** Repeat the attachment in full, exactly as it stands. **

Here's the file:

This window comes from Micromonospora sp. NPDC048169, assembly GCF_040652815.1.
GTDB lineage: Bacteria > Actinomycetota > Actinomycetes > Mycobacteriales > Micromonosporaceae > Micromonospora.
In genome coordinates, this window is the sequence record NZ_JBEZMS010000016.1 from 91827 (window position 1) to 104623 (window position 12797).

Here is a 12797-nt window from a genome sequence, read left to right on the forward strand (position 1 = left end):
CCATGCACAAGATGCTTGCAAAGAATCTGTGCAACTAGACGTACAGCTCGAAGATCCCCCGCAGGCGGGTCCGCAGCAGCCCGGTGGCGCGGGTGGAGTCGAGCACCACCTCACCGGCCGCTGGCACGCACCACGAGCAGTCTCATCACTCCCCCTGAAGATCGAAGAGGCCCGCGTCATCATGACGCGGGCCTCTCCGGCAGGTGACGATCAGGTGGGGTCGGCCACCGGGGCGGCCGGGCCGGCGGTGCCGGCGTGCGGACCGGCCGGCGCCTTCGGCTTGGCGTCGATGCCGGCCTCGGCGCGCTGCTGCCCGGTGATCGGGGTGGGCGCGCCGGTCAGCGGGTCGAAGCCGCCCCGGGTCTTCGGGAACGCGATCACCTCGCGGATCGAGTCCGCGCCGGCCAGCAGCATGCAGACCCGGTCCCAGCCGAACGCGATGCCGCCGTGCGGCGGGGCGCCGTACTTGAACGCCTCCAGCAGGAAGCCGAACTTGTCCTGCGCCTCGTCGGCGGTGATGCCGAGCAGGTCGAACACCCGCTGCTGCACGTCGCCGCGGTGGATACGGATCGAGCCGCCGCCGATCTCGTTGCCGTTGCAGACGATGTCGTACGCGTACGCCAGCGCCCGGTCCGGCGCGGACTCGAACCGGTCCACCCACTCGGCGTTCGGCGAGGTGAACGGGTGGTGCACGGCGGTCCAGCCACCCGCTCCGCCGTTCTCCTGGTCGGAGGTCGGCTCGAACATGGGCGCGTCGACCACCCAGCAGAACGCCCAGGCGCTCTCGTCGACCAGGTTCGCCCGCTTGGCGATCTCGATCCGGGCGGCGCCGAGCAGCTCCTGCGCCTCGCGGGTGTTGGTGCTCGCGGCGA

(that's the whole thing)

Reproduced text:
This window comes from Micromonospora sp. NPDC048169, assembly GCF_040652815.1.
GTDB lineage: Bacteria > Actinomycetota > Actinomycetes > Mycobacteriales > Micromonosporaceae > Micromonospora.
In genome coordinates, this window is the sequence record NZ_JBEZMS010000016.1 from 91827 (window position 1) to 104623 (window position 12797).

Here is a 12797-nt window from a genome sequence, read left to right on the forward strand (position 1 = left end):
CCATGCACAAGATGCTTGCAAAGAATCTGTGCAACTAGACGTACAGCTCGAAGATCCCCCGCAGGCGGGTCCGCAGCAGCCCGGTGGCGCGGGTGGAGTCGAGCACCACCTCACCGGCCGCTGGCACGCACCACGAGCAGTCTCATCACTCCCCCTGAAGATCGAAGAGGCCCGCGTCATCATGACGCGGGCCTCTCCGGCAGGTGACGATCAGGTGGGGTCGGCCACCGGGGCGGCCGGGCCGGCGGTGCCGGCGTGCGGACCGGCCGGCGCCTTCGGCTTGGCGTCGATGCCGGCCTCGGCGCGCTGCTGCCCGGTGATCGGGGTGGGCGCGCCGGTCAGCGGGTCGAAGCCGCCCCGGGTCTTCGGGAACGCGATCACCTCGCGGATCGAGTCCGCGCCGGCCAGCAGCATGCAGACCCGGTCCCAGCCGAACGCGATGCCGCCGTGCGGCGGGGCGCCGTACTTGAACGCCTCCAGCAGGAAGCCGAACTTGTCCTGCGCCTCGTCGGCGGTGATGCCGAGCAGGTCGAACACCCGCTGCTGCACGTCGCCGCGGTGGATACGGATCGAGCCGCCGCCGATCTCGTTGCCGTTGCAGACGATGTCGTACGCGTACGCCAGCGCCCGGTCCGGCGCGGACTCGAACCGGTCCACCCACTCGGCGTTCGGCGAGGTGAACGGGTGGTGCACGGCGGTCCAGCCACCCGCTCCGCCGTTCTCCTGGTCGGAGGTCGGCTCGAACATGGGCGCGTCGACCACCCAGCAGAACGCCCAGGCGCTCTCGTCGACCAGGTTCGCCCGCTTGGCGATCTCGATCCGGGCGGCGCCGAGCAGCTCCTGCGCCTCGCGGGTGTTGGTGCTCGCGGCGA